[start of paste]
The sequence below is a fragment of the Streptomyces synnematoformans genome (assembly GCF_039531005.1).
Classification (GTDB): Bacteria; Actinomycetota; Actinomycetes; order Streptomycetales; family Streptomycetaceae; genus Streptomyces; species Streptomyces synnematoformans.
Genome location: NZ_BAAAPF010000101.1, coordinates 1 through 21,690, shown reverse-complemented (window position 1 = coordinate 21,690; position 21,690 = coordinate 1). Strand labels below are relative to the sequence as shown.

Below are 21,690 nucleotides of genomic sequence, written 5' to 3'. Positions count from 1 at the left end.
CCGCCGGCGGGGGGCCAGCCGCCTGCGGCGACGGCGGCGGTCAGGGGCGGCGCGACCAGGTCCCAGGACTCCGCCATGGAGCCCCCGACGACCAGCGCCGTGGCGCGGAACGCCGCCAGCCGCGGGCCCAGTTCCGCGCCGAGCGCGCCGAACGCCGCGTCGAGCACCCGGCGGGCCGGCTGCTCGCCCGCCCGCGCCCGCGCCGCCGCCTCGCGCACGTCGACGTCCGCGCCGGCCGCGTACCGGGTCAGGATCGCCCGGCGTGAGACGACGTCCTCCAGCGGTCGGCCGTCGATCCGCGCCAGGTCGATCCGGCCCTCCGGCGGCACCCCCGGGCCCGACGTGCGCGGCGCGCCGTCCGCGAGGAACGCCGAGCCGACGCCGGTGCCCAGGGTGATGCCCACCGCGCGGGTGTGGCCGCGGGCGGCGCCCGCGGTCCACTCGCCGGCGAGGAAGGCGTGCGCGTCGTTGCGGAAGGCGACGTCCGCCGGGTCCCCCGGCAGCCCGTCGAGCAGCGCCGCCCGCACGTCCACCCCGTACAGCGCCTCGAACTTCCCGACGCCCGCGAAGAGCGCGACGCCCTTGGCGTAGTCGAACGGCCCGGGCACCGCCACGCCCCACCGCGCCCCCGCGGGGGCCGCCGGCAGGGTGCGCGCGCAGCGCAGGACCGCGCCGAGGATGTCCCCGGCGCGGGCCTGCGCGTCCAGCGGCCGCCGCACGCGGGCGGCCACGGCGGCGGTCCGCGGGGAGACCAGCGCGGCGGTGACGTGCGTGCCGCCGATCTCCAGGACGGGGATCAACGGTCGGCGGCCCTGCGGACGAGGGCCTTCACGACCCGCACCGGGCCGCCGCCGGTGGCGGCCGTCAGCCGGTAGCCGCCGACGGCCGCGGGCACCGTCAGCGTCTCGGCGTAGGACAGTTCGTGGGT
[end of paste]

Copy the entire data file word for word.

The sequence below is a fragment of the Streptomyces synnematoformans genome (assembly GCF_039531005.1).
Classification (GTDB): Bacteria; Actinomycetota; Actinomycetes; order Streptomycetales; family Streptomycetaceae; genus Streptomyces; species Streptomyces synnematoformans.
Genome location: NZ_BAAAPF010000101.1, coordinates 1 through 21,690, shown reverse-complemented (window position 1 = coordinate 21,690; position 21,690 = coordinate 1). Strand labels below are relative to the sequence as shown.

Below are 21,690 nucleotides of genomic sequence, written 5' to 3'. Positions count from 1 at the left end.
CCGCCGGCGGGGGGCCAGCCGCCTGCGGCGACGGCGGCGGTCAGGGGCGGCGCGACCAGGTCCCAGGACTCCGCCATGGAGCCCCCGACGACCAGCGCCGTGGCGCGGAACGCCGCCAGCCGCGGGCCCAGTTCCGCGCCGAGCGCGCCGAACGCCGCGTCGAGCACCCGGCGGGCCGGCTGCTCGCCCGCCCGCGCCCGCGCCGCCGCCTCGCGCACGTCGACGTCCGCGCCGGCCGCGTACCGGGTCAGGATCGCCCGGCGTGAGACGACGTCCTCCAGCGGTCGGCCGTCGATCCGCGCCAGGTCGATCCGGCCCTCCGGCGGCACCCCCGGGCCCGACGTGCGCGGCGCGCCGTCCGCGAGGAACGCCGAGCCGACGCCGGTGCCCAGGGTGATGCCCACCGCGCGGGTGTGGCCGCGGGCGGCGCCCGCGGTCCACTCGCCGGCGAGGAAGGCGTGCGCGTCGTTGCGGAAGGCGACGTCCGCCGGGTCCCCCGGCAGCCCGTCGAGCAGCGCCGCCCGCACGTCCACCCCGTACAGCGCCTCGAACTTCCCGACGCCCGCGAAGAGCGCGACGCCCTTGGCGTAGTCGAACGGCCCGGGCACCGCCACGCCCCACCGCGCCCCCGCGGGGGCCGCCGGCAGGGTGCGCGCGCAGCGCAGGACCGCGCCGAGGATGTCCCCGGCGCGGGCCTGCGCGTCCAGCGGCCGCCGCACGCGGGCGGCCACGGCGGCGGTCCGCGGGGAGACCAGCGCGGCGGTGACGTGCGTGCCGCCGATCTCCAGGACGGGGATCAACGGTCGGCGGCCCTGCGGACGAGGGCCTTCACGACCCGCACCGGGCCGCCGCCGGTGGCGGCCGTCAGCCGGTAGCCGCCGACGGCCGCGGGCACCGTCAGCGTCTCGGCGTAGGACAGTTCGTGGGT